I feel like I may be too vague, or that the essay is lacking in clarity. I know this is very last minute, but if anyone can help that would be awesome! Thanks!
Topic of your choice:
Asian Families, Pomegranates, and Bumper Stickers
After endlessly writing and rewriting this essay on cliché and pointless topics ranging from my family to pomegranates, I was close to the point of conceding defeat. Then, one day, as I was driving in the rain, a bumper sticker on a gold jeep in front of me caught my eye. It read, "Well-behaved women seldom make history."
As I watched the traffic light turn green and the jeep roll into the distance, I mulled over this idea. Naturally, my mind first shifted toward distant American historical figures such as Rosa Parks or Elizabeth Cady Stanton, women who contributed to social progress with their refusal to give in to oppressive societal paradigms. However, as my thought process developed, it occurred to me that this concept was much more local than I had presumed; in fact, I felt that it seemed to explain why I often feel like a walking anomaly with my overly animated personality alongside my bookish habits. Though the most distinct aspects of my personality seem to defy archetypal expectations, I believe that they have caused and will continue to bring about my largest successes, allowing me to "make history."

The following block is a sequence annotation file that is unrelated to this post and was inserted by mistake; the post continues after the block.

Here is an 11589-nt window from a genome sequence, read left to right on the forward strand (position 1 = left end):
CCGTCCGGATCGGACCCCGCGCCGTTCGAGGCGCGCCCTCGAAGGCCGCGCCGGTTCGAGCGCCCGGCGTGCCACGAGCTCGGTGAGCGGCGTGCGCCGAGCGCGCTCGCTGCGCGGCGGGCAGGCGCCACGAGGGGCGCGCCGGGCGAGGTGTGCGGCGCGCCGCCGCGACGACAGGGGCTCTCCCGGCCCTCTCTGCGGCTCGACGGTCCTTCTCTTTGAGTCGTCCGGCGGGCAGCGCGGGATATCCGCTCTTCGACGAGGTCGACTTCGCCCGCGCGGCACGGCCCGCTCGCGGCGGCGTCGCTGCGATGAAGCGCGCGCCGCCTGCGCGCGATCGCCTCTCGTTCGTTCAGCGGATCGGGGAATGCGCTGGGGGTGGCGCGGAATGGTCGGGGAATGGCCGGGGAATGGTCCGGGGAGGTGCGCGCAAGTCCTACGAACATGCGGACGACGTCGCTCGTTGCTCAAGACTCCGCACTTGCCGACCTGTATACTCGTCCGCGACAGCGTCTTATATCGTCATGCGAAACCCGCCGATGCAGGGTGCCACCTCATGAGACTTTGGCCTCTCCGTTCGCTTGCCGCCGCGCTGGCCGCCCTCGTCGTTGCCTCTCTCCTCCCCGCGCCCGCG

I was born a motor mouth. My mother tells me that I was a restless infant, as I never stopped babbling incoherencies and always found a way to squirm out of my car seat, causing my brother's screaming of "MOM, BABY OUT!" to be expected of any lengthy car ride. As a toddler, I nearly drove my parents to insanity with my endless questions. Even throughout elementary school, while my teachers praised me for my academic potential, the only imperfections in my report card were in the "behavior" category purely because I talked too much during class.
As a senior in high school, I still am a motor mouth. Though my garrulous nature was frowned upon in the past, it was a key aspect of my personality and I refused to relinquish it. As a result, I still love to talk, and talk, and talk, often to the point at which my mother will joke about gluing my mouth shut. However, I have learned to develop my formerly hasty verbosity into confident sociability, and this desire to communicate and interact with others has always superseded cliques or social expectations. Therefore, I talk, and people listen, and regardless of who they are, where they're from, or what they can and cannot do, they talk, I listen, and a valuable friendship is formed.
Had I abandoned the garrulity that my early childhood teachers regarded as poor behavior, I would have never acquired the desire or energy to reach out, whereas I find that most of my peers hold back, apprehensive to cross lines of social hierarchy. By applying this simple concept, I believe that I have taken one small step towards dismantling social barriers within my high school, and with persistence, I hope to demolish them in college and beyond, until I have ultimately made history.